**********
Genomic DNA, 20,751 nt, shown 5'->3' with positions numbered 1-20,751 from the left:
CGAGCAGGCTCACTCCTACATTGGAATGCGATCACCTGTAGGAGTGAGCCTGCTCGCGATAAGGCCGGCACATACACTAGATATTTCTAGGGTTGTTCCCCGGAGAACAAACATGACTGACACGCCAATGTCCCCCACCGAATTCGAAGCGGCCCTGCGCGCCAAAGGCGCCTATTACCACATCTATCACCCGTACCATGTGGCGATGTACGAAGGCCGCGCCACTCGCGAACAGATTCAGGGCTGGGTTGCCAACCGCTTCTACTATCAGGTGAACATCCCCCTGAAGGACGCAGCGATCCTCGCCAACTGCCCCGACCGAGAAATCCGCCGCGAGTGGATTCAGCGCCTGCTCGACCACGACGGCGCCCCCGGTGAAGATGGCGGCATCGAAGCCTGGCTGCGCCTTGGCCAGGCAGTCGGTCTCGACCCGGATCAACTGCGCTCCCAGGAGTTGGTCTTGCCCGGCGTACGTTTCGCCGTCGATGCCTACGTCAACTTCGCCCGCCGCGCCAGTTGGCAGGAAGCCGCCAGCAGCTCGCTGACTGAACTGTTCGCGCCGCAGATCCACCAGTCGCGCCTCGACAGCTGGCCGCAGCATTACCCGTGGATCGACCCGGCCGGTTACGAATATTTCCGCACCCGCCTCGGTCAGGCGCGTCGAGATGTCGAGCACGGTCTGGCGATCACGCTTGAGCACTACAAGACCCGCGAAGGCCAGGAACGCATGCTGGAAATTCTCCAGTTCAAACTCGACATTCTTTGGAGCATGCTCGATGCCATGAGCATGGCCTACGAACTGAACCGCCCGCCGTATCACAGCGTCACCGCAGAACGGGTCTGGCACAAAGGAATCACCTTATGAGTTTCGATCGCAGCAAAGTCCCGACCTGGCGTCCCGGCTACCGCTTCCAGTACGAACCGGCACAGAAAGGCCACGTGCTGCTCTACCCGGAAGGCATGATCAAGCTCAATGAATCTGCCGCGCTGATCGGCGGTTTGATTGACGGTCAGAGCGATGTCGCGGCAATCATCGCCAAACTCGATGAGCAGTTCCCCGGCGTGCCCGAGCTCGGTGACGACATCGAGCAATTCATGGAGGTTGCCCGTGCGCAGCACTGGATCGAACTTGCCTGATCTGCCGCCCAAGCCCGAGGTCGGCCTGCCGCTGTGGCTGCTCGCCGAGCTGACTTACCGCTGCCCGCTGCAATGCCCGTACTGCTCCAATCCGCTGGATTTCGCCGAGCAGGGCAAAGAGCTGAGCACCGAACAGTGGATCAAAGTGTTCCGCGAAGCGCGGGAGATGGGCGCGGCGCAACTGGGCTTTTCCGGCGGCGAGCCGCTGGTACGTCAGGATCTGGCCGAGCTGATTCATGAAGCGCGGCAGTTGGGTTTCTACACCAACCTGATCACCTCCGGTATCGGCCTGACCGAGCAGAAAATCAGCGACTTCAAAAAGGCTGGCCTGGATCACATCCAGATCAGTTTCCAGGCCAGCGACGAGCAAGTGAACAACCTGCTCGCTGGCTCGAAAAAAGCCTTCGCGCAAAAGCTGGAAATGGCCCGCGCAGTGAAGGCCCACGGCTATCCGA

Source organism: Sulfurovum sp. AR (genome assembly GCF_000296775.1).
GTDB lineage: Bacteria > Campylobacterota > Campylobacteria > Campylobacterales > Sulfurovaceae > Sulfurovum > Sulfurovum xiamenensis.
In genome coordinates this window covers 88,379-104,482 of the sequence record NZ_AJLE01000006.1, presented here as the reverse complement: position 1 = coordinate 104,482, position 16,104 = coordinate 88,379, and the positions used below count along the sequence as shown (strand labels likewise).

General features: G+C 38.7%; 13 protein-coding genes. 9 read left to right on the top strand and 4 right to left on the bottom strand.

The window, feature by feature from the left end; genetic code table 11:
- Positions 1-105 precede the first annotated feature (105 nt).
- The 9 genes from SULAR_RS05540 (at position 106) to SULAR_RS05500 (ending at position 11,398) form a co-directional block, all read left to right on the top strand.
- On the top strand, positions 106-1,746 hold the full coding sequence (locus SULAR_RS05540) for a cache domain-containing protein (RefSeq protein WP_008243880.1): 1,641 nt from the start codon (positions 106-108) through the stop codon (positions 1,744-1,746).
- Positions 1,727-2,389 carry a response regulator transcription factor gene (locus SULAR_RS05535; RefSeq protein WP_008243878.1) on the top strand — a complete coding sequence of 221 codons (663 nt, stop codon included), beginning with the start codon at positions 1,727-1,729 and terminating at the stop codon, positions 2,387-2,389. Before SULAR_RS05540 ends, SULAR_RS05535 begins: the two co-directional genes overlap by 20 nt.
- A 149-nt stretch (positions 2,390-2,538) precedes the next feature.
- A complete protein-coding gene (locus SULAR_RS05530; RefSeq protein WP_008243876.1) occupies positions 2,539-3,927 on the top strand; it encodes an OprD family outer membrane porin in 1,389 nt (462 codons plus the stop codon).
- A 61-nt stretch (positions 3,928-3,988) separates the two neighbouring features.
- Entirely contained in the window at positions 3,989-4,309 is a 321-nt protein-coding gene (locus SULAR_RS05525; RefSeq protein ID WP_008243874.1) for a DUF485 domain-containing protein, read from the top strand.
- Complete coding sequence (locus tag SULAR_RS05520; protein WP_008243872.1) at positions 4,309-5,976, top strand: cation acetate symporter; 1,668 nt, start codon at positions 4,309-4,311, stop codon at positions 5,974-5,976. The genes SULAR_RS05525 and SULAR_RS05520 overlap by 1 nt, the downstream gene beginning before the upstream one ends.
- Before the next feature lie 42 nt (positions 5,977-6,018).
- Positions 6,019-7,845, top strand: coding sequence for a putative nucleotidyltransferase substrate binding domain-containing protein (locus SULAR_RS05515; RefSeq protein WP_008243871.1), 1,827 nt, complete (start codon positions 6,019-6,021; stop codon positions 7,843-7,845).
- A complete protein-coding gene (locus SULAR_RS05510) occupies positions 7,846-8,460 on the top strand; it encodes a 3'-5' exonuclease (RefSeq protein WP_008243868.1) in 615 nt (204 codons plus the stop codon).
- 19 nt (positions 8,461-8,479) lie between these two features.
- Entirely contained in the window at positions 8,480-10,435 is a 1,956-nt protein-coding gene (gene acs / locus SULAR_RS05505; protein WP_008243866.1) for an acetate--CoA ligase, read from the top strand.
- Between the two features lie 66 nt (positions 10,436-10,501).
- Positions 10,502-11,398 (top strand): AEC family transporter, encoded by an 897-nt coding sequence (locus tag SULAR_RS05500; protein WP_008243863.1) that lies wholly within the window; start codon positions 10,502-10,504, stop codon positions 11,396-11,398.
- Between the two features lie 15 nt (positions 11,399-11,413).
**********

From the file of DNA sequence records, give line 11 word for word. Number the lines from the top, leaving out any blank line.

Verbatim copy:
- Positions 1,727-2,389 carry a response regulator transcription factor gene (locus SULAR_RS05535; RefSeq protein WP_008243878.1) on the top strand — a complete coding sequence of 221 codons (663 nt, stop codon included), beginning with the start codon at positions 1,727-1,729 and terminating at the stop codon, positions 2,387-2,389. Before SULAR_RS05540 ends, SULAR_RS05535 begins: the two co-directional genes overlap by 20 nt.